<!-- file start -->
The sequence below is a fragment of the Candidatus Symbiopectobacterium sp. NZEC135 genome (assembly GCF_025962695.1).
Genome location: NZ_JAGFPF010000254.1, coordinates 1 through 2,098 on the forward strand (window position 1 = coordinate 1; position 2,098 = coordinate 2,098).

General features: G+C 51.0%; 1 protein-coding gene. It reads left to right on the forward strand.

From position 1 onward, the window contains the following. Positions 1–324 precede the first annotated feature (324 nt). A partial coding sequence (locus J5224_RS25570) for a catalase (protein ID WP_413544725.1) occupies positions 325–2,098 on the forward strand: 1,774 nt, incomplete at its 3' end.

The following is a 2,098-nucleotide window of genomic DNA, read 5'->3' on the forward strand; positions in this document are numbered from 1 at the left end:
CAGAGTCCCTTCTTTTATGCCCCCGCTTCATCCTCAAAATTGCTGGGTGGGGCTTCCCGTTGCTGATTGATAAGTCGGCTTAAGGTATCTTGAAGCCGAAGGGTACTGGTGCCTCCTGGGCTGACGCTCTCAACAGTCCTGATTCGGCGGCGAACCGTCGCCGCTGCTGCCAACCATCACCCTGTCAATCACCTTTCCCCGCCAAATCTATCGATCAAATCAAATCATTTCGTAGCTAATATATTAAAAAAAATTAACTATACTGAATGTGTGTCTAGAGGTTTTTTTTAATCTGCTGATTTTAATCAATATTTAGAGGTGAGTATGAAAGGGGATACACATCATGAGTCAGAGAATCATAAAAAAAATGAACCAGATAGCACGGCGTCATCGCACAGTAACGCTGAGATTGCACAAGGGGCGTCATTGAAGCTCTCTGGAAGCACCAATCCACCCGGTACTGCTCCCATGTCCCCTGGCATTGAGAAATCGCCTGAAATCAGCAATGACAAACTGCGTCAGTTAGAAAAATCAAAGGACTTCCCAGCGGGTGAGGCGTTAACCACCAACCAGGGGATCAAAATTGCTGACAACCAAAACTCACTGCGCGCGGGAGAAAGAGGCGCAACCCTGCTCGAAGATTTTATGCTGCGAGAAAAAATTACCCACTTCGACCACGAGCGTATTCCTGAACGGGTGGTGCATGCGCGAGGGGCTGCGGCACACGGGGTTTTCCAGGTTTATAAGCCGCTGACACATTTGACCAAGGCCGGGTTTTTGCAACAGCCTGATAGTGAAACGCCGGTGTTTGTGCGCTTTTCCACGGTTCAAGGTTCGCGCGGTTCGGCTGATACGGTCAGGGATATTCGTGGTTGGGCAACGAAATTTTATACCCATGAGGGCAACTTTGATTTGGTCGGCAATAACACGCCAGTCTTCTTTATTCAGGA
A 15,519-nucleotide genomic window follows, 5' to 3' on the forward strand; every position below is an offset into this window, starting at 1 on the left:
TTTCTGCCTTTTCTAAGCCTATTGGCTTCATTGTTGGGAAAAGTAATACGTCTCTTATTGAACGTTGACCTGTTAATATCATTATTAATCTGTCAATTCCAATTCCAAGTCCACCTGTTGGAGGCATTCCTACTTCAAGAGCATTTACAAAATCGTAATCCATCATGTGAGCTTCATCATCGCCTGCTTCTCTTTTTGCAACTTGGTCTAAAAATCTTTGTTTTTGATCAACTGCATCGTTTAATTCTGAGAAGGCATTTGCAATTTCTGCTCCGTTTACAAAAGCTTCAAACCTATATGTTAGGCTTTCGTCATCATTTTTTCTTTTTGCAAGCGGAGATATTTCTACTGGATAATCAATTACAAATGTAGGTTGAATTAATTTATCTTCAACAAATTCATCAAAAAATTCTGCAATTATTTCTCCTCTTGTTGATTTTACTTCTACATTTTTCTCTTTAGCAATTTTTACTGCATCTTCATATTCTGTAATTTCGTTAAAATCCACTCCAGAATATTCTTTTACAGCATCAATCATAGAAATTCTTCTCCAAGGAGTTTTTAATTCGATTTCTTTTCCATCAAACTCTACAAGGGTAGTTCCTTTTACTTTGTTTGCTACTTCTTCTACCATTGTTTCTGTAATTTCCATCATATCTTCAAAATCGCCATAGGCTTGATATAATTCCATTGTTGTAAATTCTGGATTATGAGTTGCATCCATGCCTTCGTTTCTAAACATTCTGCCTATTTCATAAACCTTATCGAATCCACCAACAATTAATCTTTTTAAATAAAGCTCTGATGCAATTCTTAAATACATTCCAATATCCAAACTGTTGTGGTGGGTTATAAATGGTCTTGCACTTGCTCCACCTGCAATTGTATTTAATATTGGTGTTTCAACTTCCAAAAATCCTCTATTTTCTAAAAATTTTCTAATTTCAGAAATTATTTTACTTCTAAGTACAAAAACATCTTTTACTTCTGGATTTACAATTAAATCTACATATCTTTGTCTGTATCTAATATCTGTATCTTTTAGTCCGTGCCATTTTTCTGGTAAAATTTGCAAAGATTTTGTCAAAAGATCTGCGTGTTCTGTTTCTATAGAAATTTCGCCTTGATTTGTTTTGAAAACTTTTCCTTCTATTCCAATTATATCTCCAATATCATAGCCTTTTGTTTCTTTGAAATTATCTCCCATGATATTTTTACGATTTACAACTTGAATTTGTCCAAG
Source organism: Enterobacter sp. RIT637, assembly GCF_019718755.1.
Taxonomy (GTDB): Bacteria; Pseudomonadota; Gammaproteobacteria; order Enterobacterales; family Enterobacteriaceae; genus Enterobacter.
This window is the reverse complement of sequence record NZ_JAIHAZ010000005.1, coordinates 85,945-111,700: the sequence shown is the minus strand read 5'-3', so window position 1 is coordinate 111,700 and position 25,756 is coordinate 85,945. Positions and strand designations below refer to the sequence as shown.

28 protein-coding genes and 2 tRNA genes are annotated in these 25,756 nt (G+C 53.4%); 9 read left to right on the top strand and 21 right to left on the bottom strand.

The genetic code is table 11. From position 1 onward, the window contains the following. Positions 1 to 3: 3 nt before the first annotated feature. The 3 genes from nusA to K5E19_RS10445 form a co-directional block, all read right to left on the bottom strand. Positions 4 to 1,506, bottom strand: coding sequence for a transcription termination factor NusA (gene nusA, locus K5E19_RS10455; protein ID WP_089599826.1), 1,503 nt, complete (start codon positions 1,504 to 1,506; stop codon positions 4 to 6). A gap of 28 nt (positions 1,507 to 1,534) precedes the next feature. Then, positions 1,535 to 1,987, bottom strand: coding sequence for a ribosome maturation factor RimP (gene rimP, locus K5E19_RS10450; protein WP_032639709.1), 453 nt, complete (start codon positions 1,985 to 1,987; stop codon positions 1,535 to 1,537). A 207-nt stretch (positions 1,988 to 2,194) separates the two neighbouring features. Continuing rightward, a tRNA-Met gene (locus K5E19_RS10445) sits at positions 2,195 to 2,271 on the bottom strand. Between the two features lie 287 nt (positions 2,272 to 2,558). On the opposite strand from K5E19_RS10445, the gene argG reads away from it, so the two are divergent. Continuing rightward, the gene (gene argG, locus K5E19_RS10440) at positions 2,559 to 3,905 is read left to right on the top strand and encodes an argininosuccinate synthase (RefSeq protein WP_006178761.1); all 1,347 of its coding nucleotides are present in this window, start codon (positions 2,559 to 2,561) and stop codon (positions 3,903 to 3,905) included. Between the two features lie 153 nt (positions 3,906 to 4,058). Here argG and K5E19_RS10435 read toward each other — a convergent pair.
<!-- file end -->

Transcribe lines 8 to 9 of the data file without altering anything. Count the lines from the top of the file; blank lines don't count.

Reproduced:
TTTCTGCCTTTTCTAAGCCTATTGGCTTCATTGTTGGGAAAAGTAATACGTCTCTTATTGAACGTTGACCTGTTAATATCATTATTAATCTGTCAATTCCAATTCCAAGTCCACCTGTTGGAGGCATTCCTACTTCAAGAGCATTTACAAAATCGTAATCCATCATGTGAGCTTCATCATCGCCTGCTTCTCTTTTTGCAACTTGGTCTAAAAATCTTTGTTTTTGATCAACTGCATCGTTTAATTCTGAGAAGGCATTTGCAATTTCTGCTCCGTTTACAAAAGCTTCAAACCTATATGTTAGGCTTTCGTCATCATTTTTTCTTTTTGCAAGCGGAGATATTTCTACTGGATAATCAATTACAAATGTAGGTTGAATTAATTTATCTTCAACAAATTCATCAAAAAATTCTGCAATTATTTCTCCTCTTGTTGATTTTACTTCTACATTTTTCTCTTTAGCAATTTTTACTGCATCTTCATATTCTGTAATTTCGTTAAAATCCACTCCAGAATATTCTTTTACAGCATCAATCATAGAAATTCTTCTCCAAGGAGTTTTTAATTCGATTTCTTTTCCATCAAACTCTACAAGGGTAGTTCCTTTTACTTTGTTTGCTACTTCTTCTACCATTGTTTCTGTAATTTCCATCATATCTTCAAAATCGCCATAGGCTTGATATAATTCCATTGTTGTAAATTCTGGATTATGAGTTGCATCCATGCCTTCGTTTCTAAACATTCTGCCTATTTCATAAACCTTATCGAATCCACCAACAATTAATCTTTTTAAATAAAGCTCTGATGCAATTCTTAAATACATTCCAATATCCAAACTGTTGTGGTGGGTTATAAATGGTCTTGCACTTGCTCCACCTGCAATTGTATTTAATATTGGTGTTTCAACTTCCAAAAATCCTCTATTTTCTAAAAATTTTCTAATTTCAGAAATTATTTTACTTCTAAGTACAAAAACATCTTTTACTTCTGGATTTACAATTAAATCTACATATCTTTGTCTGTATCTAATATCTGTATCTTTTAGTCCGTGCCATTTTTCTGGTAAAATTTGCAAAGATTTTGTCAAAAGATCTGCGTGTTCTGTTTCTATAGAAATTTCGCCTTGATTTGTTTTGAAAACTTTTCCTTCTATTCCAATTATATCTCCAATATCATAGCCTTTTGTTTCTTTGAAATTATCTCCCATGATATTTTTACGATTTACAACTTGAATTTGTCCAAG
Source organism: Enterobacter sp. RIT637, assembly GCF_019718755.1.